• They could’ve traded him before the season, but they didn’t want to throw in some money to make the deal work with Denver.
  • They could’ve kept him under control after this season, but in their minds they couldn’t let him start without voiding the injury guarantee for next season.
  • Now, after infuriating Kaepernick with a series of personnel moves (including his own benching), they’re allowing him to audition for other teams and will receive nothing in return when he walks.

Rapoport is good at his job, and we know that Kaepernick’s new representatives wouldn’t be dumb enough to slam the door on the 49ers now (which would weaken his future leverage with other teams, as well as serve as a one-way ticket to getting benched in favor of Christian Ponder for the rest of the season). But the 49ers would rather admit their mistake and build a sun shade for the fans on the east side of Levi’s Stadium than pay whatever the market bears for Kaepernick.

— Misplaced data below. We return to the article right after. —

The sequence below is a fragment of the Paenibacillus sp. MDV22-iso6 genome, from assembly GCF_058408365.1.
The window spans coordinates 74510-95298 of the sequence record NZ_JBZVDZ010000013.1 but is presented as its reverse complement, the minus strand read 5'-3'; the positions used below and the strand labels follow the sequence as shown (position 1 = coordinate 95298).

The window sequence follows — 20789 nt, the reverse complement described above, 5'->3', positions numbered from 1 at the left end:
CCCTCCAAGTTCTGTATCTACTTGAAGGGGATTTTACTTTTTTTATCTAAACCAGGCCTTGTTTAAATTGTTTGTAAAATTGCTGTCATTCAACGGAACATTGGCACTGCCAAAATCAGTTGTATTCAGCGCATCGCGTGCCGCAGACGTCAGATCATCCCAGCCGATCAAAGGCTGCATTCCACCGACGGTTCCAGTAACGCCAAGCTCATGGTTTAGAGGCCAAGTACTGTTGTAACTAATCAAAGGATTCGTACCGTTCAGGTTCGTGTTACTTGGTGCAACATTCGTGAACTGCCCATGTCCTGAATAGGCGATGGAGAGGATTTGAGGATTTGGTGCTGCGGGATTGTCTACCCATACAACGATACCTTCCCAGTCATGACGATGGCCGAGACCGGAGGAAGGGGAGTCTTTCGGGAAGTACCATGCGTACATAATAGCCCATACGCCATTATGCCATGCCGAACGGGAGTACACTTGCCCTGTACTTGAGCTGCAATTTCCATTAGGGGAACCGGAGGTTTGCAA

And if Kaepernick’s price is artificially lowered due to his stance on racial equality, he’d surely rather take a below-market deal with another team than come to the 49ers for less money than what he made this year.

(If you think Kaepernick believes that he can only succeed in the NFL with Chip Kelly and this set of receivers, you’re kidding yourself. Kaepernick’s ego is still strong, and the 49ers’ receiving corps is not.)

Whether Kaepernick wins today and maybe another time or two is yet to be seen, but it wouldn’t be surprising for one of two scenarios to unfold.

  1. The 49ers win a couple times and screw up their draft position (the team is still playing hard and they have a few winnable games left against the Bears, Jets and Rams).
  2. They “earn” a top-three pick and draft a quarterback like DeShone Kizer from Notre Dame, force him into a starting role too early, and repeat the same process we saw with Smith.

And the beat goes on.